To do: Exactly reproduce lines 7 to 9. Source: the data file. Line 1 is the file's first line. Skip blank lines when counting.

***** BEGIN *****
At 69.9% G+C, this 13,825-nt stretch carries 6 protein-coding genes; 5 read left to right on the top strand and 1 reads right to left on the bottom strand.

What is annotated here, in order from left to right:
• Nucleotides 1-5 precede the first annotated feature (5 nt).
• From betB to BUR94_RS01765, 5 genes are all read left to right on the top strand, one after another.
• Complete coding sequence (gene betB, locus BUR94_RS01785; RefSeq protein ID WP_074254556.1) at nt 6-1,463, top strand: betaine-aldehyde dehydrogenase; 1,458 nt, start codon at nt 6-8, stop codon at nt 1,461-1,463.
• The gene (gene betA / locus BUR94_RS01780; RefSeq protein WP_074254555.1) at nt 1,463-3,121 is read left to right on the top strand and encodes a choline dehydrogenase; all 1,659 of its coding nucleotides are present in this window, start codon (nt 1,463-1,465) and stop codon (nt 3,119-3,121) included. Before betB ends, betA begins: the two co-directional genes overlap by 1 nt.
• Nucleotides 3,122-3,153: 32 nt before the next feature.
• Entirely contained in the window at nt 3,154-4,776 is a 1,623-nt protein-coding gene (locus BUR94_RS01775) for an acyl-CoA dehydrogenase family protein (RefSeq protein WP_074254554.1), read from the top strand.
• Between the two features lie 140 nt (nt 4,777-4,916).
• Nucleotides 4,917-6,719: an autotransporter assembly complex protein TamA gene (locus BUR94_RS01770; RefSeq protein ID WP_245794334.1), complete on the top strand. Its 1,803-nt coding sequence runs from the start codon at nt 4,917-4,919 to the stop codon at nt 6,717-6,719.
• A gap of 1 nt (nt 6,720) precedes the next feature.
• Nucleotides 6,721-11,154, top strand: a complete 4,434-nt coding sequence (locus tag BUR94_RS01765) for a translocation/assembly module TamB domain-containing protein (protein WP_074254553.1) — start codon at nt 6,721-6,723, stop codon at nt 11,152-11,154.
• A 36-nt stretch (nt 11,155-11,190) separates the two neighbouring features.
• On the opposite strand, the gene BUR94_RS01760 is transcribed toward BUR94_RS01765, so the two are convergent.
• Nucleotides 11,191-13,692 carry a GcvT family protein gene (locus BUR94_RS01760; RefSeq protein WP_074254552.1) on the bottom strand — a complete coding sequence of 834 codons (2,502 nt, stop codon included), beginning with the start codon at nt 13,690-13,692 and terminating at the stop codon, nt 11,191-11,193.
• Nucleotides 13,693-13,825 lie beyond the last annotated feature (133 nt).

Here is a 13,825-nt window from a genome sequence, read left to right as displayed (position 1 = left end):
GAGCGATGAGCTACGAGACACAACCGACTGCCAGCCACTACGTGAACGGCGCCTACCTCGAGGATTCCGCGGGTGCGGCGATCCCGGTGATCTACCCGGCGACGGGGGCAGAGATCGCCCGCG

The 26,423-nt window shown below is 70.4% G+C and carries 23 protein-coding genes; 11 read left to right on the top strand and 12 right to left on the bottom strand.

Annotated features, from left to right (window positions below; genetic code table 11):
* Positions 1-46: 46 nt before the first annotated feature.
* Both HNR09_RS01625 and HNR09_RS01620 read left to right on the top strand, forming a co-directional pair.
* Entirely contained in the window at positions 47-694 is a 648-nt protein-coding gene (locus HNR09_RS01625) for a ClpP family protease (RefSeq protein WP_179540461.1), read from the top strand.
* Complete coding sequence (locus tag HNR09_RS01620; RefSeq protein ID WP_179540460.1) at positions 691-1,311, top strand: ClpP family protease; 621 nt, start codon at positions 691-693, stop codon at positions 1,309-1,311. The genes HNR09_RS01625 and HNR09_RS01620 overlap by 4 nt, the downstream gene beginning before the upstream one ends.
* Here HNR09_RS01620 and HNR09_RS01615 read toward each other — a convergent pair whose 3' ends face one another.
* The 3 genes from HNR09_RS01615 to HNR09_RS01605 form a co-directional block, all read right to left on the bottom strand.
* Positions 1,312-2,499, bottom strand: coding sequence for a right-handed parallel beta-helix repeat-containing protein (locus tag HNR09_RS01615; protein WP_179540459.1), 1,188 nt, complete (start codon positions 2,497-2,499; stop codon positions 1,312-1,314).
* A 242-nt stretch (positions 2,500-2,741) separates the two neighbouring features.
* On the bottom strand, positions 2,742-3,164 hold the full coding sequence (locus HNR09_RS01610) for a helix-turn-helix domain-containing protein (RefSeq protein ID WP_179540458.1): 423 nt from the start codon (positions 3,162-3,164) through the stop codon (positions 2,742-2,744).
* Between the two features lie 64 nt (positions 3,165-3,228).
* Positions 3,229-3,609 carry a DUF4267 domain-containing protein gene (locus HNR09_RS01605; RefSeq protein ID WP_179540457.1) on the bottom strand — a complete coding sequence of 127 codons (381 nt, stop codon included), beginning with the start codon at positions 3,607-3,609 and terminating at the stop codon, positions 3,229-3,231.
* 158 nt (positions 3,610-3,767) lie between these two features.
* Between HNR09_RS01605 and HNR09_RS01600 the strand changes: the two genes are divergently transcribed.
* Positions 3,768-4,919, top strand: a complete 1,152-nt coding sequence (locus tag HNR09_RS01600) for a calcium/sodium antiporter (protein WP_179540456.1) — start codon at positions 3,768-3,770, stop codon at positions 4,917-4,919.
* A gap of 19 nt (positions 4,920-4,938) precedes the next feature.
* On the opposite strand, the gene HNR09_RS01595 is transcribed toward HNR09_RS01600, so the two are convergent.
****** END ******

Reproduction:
• Nucleotides 3,122-3,153: 32 nt before the next feature.
• Entirely contained in the window at nt 3,154-4,776 is a 1,623-nt protein-coding gene (locus BUR94_RS01775) for an acyl-CoA dehydrogenase family protein (RefSeq protein WP_074254554.1), read from the top strand.
• Between the two features lie 140 nt (nt 4,777-4,916).